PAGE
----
Full metadata record
DC FieldValueLanguage
dc.contributor.authorSchmitt, Miriam-
dc.contributor.authorLauer, Sabine-
dc.contributor.authorWilkesmann, Uwe-
dc.date.accessioned2021-03-30T10:27:23Z-
dc.date.available2021-03-30T10:27:23Z-
dc.date.issued2021-
dc.identifier.urihttp://hdl.handle.net/2003/40125-
dc.identifier.urihttp://dx.doi.org/10.17877/DE290R-22002-
dc.description.abstractThe minority status of women in science, technology, engineering and mathematics (STEM) professions makes their successful career development difficult. Due to gender-specific challenges, career dissatisfaction contributes to women dropping out of STEM careers. Therefore, women's subjective career success (SCS) is important to persist and progress in their STEM careers. This study analyzed the influence of different types of work motivation and the perceived career autonomy on SCS of women. Specifically, 318 women working in STEM professions in Germany completed a quantitative online questionnaire. Using an ordinary least squares regression for variables predicting SCS measured as career satisfaction, we found that an intrinsic work motivation positively affects women’s SCS. The perception of high career autonomy was related positively and the perception of low career autonomy was related negatively to SCS. Unexpected, the findings also revealed the positive influence of income on women’s SCS. The findings show that intrinsic work motivation and high perceived autonomy are promoting factors for SCSs, which could also contribute to their retention in STEM professions. This study concludes with implications for the career self-management and career development of women in STEM professions.en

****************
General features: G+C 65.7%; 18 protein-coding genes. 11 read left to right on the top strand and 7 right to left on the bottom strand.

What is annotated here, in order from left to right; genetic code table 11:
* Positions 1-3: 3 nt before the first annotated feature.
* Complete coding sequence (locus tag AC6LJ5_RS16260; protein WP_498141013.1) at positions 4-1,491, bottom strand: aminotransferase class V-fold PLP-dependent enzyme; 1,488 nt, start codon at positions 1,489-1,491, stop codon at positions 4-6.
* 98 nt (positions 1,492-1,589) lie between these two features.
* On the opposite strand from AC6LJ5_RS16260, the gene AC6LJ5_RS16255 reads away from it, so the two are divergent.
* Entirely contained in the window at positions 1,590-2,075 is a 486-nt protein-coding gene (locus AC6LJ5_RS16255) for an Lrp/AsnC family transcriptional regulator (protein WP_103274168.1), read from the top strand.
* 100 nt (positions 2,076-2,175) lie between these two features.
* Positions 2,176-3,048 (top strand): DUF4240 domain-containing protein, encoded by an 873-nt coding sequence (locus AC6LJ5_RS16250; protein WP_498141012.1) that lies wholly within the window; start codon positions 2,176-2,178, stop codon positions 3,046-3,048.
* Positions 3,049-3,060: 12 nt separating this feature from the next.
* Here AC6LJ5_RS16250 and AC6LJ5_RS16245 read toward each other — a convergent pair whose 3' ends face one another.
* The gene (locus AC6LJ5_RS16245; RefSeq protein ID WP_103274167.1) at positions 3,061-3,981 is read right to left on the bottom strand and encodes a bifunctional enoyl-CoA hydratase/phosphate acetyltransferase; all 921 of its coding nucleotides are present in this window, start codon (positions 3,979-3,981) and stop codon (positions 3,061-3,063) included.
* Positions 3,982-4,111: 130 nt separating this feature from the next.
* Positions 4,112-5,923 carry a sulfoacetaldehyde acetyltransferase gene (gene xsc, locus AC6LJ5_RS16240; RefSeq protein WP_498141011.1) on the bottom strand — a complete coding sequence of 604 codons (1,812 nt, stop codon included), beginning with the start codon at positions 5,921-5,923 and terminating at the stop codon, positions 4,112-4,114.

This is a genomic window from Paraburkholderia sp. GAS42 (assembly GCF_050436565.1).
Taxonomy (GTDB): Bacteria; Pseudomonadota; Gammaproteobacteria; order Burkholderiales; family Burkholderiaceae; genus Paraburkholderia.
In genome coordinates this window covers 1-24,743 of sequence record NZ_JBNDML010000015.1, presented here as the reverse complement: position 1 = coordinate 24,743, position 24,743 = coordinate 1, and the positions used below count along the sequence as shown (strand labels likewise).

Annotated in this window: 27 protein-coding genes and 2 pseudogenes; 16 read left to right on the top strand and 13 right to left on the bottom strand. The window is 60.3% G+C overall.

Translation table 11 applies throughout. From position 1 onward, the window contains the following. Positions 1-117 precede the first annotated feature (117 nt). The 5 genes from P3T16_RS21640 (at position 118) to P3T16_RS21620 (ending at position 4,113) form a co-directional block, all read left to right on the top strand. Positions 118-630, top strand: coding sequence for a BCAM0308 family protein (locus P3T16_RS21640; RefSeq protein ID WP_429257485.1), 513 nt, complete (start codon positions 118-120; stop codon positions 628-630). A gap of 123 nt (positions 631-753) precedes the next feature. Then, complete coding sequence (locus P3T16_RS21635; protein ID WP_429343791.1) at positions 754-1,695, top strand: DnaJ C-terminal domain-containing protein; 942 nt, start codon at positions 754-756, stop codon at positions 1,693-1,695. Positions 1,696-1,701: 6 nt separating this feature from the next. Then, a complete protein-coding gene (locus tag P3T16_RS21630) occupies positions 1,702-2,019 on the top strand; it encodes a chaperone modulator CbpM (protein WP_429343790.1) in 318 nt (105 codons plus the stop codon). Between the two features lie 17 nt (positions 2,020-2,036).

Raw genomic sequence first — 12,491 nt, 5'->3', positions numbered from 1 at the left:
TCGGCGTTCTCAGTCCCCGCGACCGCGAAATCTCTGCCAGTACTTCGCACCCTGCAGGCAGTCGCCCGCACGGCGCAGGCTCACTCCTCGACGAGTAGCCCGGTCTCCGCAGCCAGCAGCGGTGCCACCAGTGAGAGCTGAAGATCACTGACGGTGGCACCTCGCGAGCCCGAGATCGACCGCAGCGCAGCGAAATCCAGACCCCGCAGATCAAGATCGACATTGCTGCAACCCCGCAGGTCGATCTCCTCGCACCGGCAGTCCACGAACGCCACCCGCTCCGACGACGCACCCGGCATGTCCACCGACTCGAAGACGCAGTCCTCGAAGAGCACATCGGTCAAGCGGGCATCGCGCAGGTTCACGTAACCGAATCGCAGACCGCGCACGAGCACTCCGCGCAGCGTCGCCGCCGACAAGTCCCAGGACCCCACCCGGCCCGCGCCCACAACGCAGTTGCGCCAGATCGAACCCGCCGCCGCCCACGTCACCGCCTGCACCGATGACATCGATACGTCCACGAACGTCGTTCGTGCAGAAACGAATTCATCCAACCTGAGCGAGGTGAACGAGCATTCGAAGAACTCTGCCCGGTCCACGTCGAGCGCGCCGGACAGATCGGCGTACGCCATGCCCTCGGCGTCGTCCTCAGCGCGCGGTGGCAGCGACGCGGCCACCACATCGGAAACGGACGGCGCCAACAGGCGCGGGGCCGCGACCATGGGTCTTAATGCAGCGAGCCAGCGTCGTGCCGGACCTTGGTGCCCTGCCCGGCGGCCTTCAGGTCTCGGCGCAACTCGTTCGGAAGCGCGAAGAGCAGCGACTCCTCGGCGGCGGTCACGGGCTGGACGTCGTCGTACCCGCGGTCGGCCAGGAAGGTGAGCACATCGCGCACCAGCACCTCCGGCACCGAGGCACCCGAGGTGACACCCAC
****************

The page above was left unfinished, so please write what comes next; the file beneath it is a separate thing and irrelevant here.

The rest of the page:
dc.language.isoende
dc.relation.ispartofseriesDiscussion Papers des Zentrum für HochschulBildung;01-2021-
dc.subjectsubjective career successen
dc.subjectSTEMen
dc.subjectgenderen
dc.subjectwomenen
dc.subjectself-determination theoryen
dc.subjectcareer persistenceen
dc.subjectcareer autonomyen
dc.subjectwork motivationen
dc.subject.ddc300-
dc.titleWork Motivation and Career Autonomy as Predictors of Women’s Subjective Career Success in STEMen
dc.typeTextde
dc.type.publicationtypeworkingPaperde
dc.subject.rswkKarrierede
dc.subject.rswkMINT-Berufde
dc.subject.rswkBerufstätige Fraude
dc.subject.rswkArbeitsmotivationde
dcterms.accessRightsopen access-
eldorado.secondarypublicationfalsede
Appears in Collections:Discussion Papers

Files in This Item:
File Description SizeFormat 
dp_2021_01_Schmitt_Lauer_Wilkesmann.pdfDNB524.96 kBAdobe PDFView/Open


This item is protected by original copyright



Items in Eldorado are protected by copyright, with all rights reserved, unless otherwise indicated.